But that’s not how it’s meant to be played. Even when free will is turned on, direct commands have priority over whatever the sim would otherwise do. The player is meant to micromanage every little part of a sims life in order to try to keep her happy and moving towards her goal. You tell her when to go to the bathroom, when to water the plants, when to hold the baby. A sim will never apply for a job or begin a relationship or have sex without explicit instructions from the player.
I volunteered, once, to speak at a Christian rally in one of the poorest slums of Bacolod, a city in the Philippines. We called them ‘crusades,’ which I found uncomfortable even then. Crusades were missions of mass evangelism and spiritual nourishment—there were skits, songs, testimonies, and messages, and at the end a pastor, accompanied by an encouraging piano, invited people to walk up to the stage and be saved.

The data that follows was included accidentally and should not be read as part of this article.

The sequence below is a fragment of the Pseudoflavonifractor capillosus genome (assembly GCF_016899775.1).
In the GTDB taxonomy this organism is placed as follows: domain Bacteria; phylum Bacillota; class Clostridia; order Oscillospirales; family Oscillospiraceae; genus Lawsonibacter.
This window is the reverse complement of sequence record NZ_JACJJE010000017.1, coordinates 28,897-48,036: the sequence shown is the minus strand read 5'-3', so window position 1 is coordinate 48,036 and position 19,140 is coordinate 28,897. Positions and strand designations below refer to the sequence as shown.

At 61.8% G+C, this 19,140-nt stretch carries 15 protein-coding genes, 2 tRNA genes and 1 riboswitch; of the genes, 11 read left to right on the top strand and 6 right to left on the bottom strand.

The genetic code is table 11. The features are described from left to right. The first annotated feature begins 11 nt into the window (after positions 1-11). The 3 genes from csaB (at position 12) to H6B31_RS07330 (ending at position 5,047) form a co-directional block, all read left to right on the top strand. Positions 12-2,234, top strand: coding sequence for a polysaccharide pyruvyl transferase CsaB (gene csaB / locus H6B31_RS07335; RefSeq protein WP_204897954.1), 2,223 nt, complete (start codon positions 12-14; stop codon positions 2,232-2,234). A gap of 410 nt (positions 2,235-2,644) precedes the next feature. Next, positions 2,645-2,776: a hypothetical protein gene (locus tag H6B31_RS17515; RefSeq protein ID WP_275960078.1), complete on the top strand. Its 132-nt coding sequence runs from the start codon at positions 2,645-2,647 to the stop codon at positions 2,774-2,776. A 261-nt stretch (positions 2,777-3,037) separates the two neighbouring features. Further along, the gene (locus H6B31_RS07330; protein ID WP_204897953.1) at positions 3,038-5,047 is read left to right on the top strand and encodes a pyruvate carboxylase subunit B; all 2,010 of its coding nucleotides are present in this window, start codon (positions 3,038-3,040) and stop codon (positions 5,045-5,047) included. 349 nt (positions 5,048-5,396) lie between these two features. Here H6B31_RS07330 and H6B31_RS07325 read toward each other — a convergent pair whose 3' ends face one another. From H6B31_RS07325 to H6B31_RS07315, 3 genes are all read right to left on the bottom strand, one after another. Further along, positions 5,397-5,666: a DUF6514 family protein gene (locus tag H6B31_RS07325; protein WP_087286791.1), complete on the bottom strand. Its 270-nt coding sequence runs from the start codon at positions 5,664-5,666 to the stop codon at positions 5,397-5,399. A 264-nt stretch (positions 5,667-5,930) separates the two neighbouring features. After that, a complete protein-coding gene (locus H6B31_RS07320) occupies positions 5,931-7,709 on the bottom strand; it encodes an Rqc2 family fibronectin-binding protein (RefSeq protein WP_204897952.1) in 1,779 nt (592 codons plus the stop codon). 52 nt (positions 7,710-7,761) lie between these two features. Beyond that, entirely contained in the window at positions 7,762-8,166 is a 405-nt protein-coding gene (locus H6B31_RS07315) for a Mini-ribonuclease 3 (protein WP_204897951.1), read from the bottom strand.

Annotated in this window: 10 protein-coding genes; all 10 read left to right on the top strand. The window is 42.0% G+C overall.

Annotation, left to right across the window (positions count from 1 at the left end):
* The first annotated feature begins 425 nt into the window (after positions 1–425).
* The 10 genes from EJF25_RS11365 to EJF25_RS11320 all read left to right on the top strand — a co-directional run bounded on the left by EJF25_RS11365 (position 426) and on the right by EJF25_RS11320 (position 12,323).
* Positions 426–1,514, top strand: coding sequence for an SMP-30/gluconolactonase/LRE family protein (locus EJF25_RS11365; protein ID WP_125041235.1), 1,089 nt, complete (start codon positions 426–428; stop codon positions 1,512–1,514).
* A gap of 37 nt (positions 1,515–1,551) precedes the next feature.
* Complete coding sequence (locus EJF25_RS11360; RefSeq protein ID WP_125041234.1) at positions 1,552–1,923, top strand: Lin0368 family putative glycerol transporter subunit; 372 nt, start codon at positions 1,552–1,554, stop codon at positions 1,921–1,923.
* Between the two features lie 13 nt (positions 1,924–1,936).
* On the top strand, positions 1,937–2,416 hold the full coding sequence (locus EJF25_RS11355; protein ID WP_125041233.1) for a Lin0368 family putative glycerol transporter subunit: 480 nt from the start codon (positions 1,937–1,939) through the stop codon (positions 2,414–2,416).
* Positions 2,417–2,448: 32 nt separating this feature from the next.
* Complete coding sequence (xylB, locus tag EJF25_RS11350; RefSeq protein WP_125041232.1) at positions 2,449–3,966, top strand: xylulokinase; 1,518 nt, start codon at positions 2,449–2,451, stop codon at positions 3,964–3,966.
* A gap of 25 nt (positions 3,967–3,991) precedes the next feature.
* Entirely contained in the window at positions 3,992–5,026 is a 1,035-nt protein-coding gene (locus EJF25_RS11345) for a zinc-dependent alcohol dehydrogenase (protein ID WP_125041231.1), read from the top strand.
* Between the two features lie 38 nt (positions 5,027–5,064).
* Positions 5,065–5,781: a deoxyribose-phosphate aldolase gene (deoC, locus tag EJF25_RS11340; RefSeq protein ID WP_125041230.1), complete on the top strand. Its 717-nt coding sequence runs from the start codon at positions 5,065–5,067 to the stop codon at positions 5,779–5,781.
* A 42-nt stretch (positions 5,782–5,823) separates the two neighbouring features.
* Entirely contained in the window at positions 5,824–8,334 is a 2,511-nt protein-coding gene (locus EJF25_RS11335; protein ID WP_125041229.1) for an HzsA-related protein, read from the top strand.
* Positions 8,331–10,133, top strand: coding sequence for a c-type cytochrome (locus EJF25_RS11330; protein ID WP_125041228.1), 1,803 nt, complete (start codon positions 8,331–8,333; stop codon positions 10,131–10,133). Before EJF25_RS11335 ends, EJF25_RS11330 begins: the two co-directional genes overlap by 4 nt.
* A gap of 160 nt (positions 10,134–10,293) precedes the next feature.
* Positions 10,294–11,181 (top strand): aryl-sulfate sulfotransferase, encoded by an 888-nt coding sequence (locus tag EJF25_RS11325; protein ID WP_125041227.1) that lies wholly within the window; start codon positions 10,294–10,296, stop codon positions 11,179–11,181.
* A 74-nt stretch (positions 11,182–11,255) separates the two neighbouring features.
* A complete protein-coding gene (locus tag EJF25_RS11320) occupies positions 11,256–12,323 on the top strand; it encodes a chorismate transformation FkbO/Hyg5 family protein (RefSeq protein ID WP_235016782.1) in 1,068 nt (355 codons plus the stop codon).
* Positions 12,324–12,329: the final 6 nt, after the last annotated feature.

I was sixteen and I squinted in the stage lights at hundreds, maybe thousands of people. The microphone felt clammy in my hand as I began to speak. “Imagine that life is a road stretched out in front of you, and you’re in a car with Jesus.” My translator spoke for nearly a minute in Tagalog. He was clearly saying something more or different than my single sentence. When he stopped, I was worried but I continued with my metaphor. “And imagine that you’re a really terrible driver.” My translator began again, speaking quickly and gesturing with the hand that wasn’t holding the microphone. Something that he said made everyone laugh. “Maybe you’re swerving all over the road and you don’t feel safe.” When his hand seemed to swerve in and out of traffic, I felt reassured that we were at least roughly telling the same story. “But the thing is, Jesus is in the passenger seat, and he’s an excellent driver. So you have to ask yourself, do I want to drive, or should I let Jesus drive?” I thought to myself, as I looked out over men and women who had never driven a car in their lives, that I had probably chosen the wrong trite metaphor.
One of the most comforting things about being a Christian was my fervent belief that I could relinquish control of my life to God. “Come to me, all you who are weary and burdened,” says Jesus, “and I will give you rest.” Paul refers to himself as a slave to Jesus Christ, and that was what I wanted to be. I thought that all of my problems were caused by my struggling attempts to control what should’ve been God’s—my body and my mind.